In the US alone, there are close to eight million bone fractures annually, equaling an estimated $70 billion in medical bills. Of these fractures, 5-10 percent do not heal properly.
The stresses we put on our bones as we sit, walk and jump are sensed by our tissues and have an effect on how they behave and ultimately heal. Understanding this process is critical in understanding why some bone injuries heal, and some don’t.
Fortunately, Associate Professor Elise Morgan is working to learn more about distraction osteogenesis, a process in which a bone is surgically broken and slowly drawn apart by just millimeters a day until new bone grows to fill in the gap, ultimately making it stronger.
Finding out exactly how the regeneration process works can help Morgan and other researchers create noninvasive ways to examine fractures, less invasive ways to treat them, and help orthopedic surgeons select patient-specific treatment plans, all so bones can heal faster and with fewer complications.
Materials Science & Engineering
A Growing Need
Engineers with backgrounds in materials science understand the properties of various materials—from metals and semiconductors to biopolymers—and how to manipulate those materials to make useful products. Applications for new materials, and modifications of existing ones, are expected to keep the global demand for trained materials scientists growing in the twenty-first century. Engineers trained in the discipline readily find work in a number of fields, including:
- Health care
- Information technologies
- Homeland security
An Interdisciplinary Focus
Our materials faculty members are internationally recognized, attract significant research funding and are developing revolutionary materials, processes and devices that impact everyday life. Materials science & engineering is a truly interdisciplinary field at BU—strong affiliations and collaborations exist between faculty from the College of Engineering, the College of Arts & Sciences and the Henry M. Goldman School of Dental Medicine. We boast impressive research activities in biomaterials, electronic and photonic materials, materials for energy and the environment, and nanomaterials.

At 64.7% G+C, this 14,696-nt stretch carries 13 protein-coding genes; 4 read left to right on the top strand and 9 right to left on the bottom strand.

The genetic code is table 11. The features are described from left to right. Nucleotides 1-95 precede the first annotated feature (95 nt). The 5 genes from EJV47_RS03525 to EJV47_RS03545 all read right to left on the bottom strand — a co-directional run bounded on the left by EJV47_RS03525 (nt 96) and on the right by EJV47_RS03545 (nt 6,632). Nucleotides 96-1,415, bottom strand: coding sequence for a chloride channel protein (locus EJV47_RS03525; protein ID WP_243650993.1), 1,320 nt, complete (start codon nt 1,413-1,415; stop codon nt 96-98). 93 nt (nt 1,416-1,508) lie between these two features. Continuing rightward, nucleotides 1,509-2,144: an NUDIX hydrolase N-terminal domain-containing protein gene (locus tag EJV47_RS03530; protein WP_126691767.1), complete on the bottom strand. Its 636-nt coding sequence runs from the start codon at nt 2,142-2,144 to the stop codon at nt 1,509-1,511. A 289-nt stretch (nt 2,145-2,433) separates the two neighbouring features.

Where Do Our Alumni Work?
- Large corporations (IBM, General Electric, Pratt & Whitney, 3M, Lockheed Martin, Xerox, Corning, etc.)
- Start-up companies
- Consulting firms
Graduate students may pursue the industry-focused Master of Engineering degree, or research-based Master of Science or Doctor of Philosophy programs. Materials Science & Engineering is also available to undergraduates as a minor.
- Minor in Materials Science & Engineering
- Master of Engineering in Materials Science & Engineering
- Master of Science in Materials Science & Engineering
- Doctor of Philosophy in Materials Science & Engineering
Visit the Division of Materials Science & Engineering website for more information.
- Find a Degree or Program
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